For his new report, Hartgen reviewed more than 1,300 specific transportation projects planned for each North Carolina region’s transportation plan. Hartgen evaluated each project based on its likely impact on congestion relief, then compared that impact to the congestion growth forecast for the region.
North Carolina does not need new funding to address the congestion problem, Hartgen said. “The report recommends using existing planned funds for congestion relief,” he said. “In some cities, ‘balance’ in transportation funding needs to be redefined. Instead of saying that transit programs should get 20-50 percent of funds, modes of transportation should get funds in proportion to their demand.”
Hartgen’s report offers nearly 20 recommendations for the state and many more targeted recommendations for the Goldsboro and Rocky Mount regions. Goldsboro proposed to spend $945 million in 25 years, including $34 million (3.6 percent) for transit projects. Transit’s share of regional commuting is just 0.4 percent. Goldsboro recommendations include: increasing attention to intersection treatments; revisiting the impact of not getting one or more bypasses; moving up the signal system priority; and resisting major transit expansion.
Rocky Mount proposes to spend $323 million over 25 years. Hartgen’s recommendations include: implementing the signal optimization project; investigating intersection treatments; prioritizing major projects; exploring an employer and residential-based ridesharing program; and estimating congestion impacts of existing transportation plans.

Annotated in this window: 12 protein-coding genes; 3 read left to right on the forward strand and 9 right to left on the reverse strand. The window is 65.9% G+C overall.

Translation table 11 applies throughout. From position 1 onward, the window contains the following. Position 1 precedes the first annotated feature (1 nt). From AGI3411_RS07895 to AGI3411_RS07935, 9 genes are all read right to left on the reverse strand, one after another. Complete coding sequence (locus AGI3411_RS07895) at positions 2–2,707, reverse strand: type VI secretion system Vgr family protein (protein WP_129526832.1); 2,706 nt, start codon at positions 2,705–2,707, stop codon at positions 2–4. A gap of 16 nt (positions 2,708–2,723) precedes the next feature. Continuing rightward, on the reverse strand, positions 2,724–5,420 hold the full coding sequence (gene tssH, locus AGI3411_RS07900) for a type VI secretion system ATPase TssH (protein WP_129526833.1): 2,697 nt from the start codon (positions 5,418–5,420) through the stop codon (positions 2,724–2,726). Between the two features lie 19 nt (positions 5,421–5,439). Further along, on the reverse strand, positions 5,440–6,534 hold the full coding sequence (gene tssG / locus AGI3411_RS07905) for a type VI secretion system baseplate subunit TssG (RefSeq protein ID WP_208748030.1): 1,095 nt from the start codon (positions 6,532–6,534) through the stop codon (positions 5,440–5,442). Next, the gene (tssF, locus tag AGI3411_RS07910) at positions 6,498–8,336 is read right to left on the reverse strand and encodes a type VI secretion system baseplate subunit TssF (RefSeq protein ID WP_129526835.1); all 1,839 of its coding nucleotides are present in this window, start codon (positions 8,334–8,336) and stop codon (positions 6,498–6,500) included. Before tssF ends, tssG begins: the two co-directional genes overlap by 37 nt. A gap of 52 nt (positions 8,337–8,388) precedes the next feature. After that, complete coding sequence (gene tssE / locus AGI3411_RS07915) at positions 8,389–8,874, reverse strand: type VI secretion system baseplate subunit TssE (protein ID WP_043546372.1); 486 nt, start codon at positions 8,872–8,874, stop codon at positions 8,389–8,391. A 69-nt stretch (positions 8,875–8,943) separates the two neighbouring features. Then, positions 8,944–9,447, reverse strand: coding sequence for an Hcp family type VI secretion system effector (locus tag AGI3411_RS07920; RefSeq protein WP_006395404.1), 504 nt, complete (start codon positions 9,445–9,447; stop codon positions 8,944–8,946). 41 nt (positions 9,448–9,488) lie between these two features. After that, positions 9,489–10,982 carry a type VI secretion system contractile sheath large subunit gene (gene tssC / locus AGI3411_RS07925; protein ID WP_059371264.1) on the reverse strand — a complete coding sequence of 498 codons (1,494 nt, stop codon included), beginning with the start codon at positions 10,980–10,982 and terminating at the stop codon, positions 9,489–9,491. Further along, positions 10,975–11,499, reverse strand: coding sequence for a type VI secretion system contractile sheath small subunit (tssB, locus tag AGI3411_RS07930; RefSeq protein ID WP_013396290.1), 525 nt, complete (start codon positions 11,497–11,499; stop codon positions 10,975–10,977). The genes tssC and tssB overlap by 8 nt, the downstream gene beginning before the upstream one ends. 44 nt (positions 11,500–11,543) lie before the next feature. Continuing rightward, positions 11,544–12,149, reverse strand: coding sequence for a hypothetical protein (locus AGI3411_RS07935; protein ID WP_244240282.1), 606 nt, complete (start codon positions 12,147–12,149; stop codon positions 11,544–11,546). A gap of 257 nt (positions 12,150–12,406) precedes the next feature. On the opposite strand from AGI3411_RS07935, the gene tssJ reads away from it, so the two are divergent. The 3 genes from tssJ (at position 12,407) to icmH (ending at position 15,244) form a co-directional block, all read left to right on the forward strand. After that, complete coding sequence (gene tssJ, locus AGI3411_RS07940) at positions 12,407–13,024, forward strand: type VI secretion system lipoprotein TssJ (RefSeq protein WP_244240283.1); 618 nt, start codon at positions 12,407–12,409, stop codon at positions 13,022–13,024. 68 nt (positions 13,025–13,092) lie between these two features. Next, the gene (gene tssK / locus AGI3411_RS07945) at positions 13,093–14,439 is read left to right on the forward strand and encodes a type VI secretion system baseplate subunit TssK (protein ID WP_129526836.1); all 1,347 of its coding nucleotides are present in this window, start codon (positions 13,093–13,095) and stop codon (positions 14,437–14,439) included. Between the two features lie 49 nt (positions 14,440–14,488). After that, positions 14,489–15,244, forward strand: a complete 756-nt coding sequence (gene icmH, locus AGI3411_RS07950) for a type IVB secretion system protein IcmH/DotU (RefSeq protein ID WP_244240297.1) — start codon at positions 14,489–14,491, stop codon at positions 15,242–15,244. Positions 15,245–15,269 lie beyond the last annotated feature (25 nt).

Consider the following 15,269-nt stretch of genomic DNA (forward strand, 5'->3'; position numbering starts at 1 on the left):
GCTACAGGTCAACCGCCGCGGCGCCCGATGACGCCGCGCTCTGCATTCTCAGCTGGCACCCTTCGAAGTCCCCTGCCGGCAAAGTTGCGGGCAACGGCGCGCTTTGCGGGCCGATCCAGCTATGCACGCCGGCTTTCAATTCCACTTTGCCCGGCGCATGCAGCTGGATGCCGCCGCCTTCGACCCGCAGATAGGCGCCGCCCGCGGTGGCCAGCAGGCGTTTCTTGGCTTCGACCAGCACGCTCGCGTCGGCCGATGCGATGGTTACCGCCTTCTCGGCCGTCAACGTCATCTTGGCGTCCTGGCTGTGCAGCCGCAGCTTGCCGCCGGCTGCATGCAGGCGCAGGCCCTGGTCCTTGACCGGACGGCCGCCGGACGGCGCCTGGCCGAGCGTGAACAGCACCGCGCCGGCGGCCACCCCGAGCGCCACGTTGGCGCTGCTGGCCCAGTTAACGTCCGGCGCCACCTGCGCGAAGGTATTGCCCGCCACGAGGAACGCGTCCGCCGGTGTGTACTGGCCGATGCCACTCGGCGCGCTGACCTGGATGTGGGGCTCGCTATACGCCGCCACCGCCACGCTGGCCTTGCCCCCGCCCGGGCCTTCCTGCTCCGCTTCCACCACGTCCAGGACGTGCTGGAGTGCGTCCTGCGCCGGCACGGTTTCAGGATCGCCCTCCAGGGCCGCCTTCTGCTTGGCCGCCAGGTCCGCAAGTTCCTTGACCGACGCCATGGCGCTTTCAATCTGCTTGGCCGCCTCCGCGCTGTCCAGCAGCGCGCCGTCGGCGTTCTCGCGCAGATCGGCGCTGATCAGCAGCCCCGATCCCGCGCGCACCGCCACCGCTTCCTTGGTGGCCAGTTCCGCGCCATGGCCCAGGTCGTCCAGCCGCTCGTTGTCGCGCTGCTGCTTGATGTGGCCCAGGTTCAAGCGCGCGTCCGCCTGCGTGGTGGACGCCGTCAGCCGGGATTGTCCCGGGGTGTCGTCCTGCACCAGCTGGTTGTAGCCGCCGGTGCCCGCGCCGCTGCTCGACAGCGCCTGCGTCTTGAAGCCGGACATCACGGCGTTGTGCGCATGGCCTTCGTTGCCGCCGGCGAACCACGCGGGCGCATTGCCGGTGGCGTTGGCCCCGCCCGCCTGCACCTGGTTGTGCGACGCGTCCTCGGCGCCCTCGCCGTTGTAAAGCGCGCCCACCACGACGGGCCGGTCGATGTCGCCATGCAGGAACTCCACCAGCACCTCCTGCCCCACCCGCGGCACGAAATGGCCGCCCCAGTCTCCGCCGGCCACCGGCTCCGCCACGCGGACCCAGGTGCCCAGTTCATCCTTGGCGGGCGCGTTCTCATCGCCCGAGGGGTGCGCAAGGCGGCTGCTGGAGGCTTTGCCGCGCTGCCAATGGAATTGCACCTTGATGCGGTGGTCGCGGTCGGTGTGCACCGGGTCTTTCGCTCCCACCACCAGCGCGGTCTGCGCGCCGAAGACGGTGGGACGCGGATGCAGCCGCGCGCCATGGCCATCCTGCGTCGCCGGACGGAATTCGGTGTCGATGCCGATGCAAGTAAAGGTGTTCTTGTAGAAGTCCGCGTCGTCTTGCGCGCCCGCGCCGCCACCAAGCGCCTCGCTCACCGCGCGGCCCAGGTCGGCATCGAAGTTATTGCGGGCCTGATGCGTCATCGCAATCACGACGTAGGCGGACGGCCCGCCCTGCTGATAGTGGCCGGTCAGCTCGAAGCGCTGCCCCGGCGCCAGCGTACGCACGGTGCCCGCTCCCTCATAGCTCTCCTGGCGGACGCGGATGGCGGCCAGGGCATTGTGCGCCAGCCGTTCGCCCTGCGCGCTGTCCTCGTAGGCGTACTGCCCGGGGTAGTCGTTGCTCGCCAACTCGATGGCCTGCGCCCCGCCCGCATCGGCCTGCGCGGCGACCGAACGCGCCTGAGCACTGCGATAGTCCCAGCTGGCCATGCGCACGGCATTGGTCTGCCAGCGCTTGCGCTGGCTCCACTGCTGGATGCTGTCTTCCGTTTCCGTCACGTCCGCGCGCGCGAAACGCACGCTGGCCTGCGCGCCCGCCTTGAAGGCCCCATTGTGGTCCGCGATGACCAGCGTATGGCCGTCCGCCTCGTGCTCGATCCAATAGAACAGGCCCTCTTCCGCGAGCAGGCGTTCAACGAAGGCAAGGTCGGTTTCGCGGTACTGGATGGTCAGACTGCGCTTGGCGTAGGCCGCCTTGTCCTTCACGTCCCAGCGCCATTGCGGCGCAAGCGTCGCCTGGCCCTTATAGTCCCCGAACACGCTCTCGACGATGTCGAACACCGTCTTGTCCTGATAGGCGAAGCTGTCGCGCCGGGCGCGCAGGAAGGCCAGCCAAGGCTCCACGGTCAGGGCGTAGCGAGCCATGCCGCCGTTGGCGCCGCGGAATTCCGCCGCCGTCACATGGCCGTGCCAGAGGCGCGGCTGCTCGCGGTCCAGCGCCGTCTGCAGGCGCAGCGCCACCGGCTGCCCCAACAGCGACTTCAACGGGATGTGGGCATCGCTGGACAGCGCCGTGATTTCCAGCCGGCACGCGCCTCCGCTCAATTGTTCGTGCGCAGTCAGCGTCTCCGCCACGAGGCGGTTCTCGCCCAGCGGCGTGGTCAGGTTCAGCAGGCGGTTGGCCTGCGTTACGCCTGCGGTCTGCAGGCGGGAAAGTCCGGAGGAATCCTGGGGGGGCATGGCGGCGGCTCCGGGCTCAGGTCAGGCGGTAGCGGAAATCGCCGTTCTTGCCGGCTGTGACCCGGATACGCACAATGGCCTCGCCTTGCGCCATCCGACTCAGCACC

The statewide proposals include: changing the highway distribution formulas to account for congestion; appointing “congestion tsars” and establishing congestion reduction programs for each region; using innovative highway and intersection designs; increasing the weight placed on congestion in selecting projects; implementing flex-time, ridesharing, and work-at-home programs; removing bottlenecks; improving intersection turns and signal systems; expanding incident management programs; using tolls and public-private partnerships; and planning land use and transportation capacity jointly.
The state cannot afford to ignore growing congestion problems, Hartgen said. “North Carolina is not generally recognized as one of the most congested states, but it is,” he said. “My recent national assessment ranked North Carolina 48th among the 50 states in urban interstate congestion.”
“Pulled by competing priorities, many communities appear to be focusing largely on other objectives and are de-emphasizing the congestion problem,” Hartgen added. “Refocusing efforts on relieving congestion could have a major economic impact by saving travel time. The report estimates the value of travel time saved at about $855 million annually.”
David Hartgen’s Policy Report, “Traffic Congestion in North Carolina: Status, Prospects, and Solutions,” is available at the JLF web site. For more information, please contact Hartgen at (704) 687-5917 or [email protected]. To arrange an interview, contact Mitch Kokai at (919) 306-8736 or [email protected].